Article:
Did you know that Saturday was Global Handwashing Day? I didn’t, though I was inadvertently observing it, as I was sharing a hotel room with a sister whose annual bout of bronchitis unfortunately coincided with our girls’ getaway. Motivated by the lovely citrus-scented hotel soap and the fear of coughing through a six-hour plane ride home, I lathered up a storm, and am still—knock on wood—sniffle-free.
On the homefront, handwashing is more of a chore. Despite my constant nagging that the boys suds up upon arrival home from school or sports, before eating, and after using the bathroom (every time!), compliance remains spotty, and initiative scant. It probably doesn’t help that our liquid soap is at the dregs level in two out of three bathrooms the children use. As cold and flu season looms, we need to up our game.
Since we covered hand hygiene on this blog a couple years back, research has only grown to show that washing with good old soap and water beats just about any other germ-busting regimen out there, including sting-y sanitizers and pricey supplements. The trick is getting kids to wash without being reminded, and to do more than a quick rinse. Here’s a round-up of best expert advice I found; I’ll keep you posted as to which of these clicked for us.
Get the good soap. No, not that beautiful bottle you covet from Restoration Hardware. I mean the yummy-smelling stuff that’s in a bottle that’s easy to depress and won’t make a mess. Some faves: Method Mickey Mouse lemonade soap (Amazon, 2 for $10); these giant, inviting bottles of Every Soap for Every Kid, in scents like Tropical Coconut Twist (Amazon, 32 oz. for $13); Tru Kid Helping Hand Wash (Amazon, 8 oz. for $9); and, for potty trainers, the Sesame Street Bundle in varieties like Cookie Monster Crunch (Amazon, 3 for $15).
Buy stools to make washing up easier. Kids can’t wash well when they can’t reach the
faucet and soap comfortably. You can go colorful—Tundras makes a cute $9 stool in bright green, cobalt, and cranberry red—or fashionable, but make sure there’s one for every sink in the house. We love these Bee Stands from Ballard Designs, because they match our decor but still have a fun design.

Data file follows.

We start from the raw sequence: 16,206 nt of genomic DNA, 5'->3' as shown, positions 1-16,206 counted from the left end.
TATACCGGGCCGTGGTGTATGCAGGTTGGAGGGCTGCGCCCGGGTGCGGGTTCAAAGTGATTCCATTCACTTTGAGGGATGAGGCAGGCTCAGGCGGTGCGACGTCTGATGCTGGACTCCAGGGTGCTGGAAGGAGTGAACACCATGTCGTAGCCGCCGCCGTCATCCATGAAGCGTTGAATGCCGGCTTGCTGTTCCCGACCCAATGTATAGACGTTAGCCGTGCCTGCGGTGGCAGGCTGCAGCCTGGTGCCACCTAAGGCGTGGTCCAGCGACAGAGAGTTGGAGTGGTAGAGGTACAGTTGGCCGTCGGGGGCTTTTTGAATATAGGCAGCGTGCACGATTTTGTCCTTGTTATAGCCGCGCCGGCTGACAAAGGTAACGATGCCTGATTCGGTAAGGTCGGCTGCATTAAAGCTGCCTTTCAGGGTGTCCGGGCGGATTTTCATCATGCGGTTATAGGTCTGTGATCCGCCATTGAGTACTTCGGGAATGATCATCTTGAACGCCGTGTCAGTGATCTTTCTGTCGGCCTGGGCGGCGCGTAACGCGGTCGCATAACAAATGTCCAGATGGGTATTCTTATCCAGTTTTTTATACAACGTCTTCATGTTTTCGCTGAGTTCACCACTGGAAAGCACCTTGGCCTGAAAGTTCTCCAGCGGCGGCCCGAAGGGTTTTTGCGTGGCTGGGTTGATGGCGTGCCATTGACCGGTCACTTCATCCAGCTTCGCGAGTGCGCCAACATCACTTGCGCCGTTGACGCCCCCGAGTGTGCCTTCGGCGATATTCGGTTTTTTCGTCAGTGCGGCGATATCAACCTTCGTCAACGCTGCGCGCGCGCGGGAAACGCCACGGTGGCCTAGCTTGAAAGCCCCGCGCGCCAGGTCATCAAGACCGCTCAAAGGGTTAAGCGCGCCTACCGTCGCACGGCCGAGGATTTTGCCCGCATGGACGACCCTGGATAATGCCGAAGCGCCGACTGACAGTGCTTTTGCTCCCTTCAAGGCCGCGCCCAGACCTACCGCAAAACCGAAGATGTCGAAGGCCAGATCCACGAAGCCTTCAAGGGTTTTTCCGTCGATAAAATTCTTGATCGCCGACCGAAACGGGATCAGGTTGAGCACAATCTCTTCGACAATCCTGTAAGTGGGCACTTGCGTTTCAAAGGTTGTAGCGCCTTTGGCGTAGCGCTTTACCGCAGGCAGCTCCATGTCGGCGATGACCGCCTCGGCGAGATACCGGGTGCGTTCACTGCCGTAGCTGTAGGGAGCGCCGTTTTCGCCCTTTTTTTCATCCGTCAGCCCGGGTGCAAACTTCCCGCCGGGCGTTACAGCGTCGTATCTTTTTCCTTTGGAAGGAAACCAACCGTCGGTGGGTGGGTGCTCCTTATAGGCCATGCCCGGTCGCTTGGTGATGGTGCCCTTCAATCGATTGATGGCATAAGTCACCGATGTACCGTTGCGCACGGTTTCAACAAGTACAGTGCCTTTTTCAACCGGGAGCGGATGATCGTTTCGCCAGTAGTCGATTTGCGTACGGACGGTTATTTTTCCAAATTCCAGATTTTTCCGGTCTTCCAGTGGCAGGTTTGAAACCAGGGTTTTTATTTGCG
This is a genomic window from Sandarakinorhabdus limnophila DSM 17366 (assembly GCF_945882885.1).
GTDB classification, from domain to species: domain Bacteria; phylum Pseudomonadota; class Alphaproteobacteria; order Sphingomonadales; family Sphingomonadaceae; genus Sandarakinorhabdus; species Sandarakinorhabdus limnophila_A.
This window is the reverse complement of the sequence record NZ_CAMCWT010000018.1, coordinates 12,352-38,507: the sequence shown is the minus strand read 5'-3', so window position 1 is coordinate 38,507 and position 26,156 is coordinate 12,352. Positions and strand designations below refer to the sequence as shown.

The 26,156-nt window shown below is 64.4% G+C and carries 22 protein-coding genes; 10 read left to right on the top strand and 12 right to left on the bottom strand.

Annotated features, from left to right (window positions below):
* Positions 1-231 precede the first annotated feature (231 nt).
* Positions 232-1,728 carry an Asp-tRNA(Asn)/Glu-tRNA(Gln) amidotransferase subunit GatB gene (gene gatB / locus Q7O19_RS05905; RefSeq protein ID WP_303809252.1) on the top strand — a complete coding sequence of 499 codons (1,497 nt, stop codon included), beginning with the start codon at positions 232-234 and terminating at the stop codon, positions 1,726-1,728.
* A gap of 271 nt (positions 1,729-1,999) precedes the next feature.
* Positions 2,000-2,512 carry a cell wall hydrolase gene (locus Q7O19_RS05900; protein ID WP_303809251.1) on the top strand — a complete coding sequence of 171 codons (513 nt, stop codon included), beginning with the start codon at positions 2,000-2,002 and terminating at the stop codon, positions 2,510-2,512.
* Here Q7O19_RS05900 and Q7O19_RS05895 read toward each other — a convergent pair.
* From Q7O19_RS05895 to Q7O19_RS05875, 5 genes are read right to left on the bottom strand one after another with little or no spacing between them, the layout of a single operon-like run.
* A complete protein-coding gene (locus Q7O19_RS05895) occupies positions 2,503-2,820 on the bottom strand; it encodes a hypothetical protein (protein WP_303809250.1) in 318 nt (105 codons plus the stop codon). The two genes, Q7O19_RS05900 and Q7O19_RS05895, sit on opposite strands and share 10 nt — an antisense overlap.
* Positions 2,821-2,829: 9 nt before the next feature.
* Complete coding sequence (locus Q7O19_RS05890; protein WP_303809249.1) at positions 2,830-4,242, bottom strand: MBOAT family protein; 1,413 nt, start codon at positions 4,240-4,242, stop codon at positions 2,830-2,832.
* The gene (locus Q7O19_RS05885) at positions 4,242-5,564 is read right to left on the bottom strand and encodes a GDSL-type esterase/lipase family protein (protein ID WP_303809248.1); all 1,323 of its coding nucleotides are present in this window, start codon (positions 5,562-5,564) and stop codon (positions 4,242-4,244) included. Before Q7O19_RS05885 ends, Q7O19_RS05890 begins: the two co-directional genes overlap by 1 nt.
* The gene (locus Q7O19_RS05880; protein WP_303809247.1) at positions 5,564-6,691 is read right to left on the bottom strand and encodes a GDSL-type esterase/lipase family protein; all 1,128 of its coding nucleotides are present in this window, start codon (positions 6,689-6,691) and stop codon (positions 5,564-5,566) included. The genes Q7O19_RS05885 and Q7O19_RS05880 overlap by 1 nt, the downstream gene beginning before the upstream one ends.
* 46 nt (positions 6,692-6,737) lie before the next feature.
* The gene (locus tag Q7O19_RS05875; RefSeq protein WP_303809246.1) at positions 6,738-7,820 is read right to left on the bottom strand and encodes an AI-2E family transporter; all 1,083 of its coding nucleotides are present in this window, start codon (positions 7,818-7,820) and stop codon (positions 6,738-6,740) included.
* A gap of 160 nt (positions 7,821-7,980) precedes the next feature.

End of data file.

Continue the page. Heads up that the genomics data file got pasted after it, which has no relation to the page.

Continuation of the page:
Put some posters up around the bathroom. The Massachusetts state government made this eye-catching printout you can laminate for a few bucks at Staples; Etsy’s crafty artisans, as usual, up the ante with some cute printables (like this, for $5, from the Funky Art Shop) that actually serve as decor.
Check out the supplies in your school bathrooms, too. In a recent survey, kids who didn’t wash their hands at school cited lack of cleaning supplies (19%), not liking to use school bathrooms (21%), and bathrooms being “disgusting” (15%). Only 63 percent of kids say their school always has all the soap, water, paper towels and drying equipment needed to wash their hands. Some schools compensate by scattering sanitizers around, but bathrooms should be clean and fully equipped with hand washing materials as well. Poke around the bathrooms next time you visit the school, and talk to kids; if supplies are wanting, consider proposing a fundraiser to allow for better and more plentiful soap and towels for kids’ use.
Practice what you preach. The broken-record message: Model the behavior you want to see in your kids. According to Stanford’s division of public health, only two-thirds of grown-ups wash their hands after they use the restroom. Make a point of washing up together at the kitchen sink or bathroom before family dinner.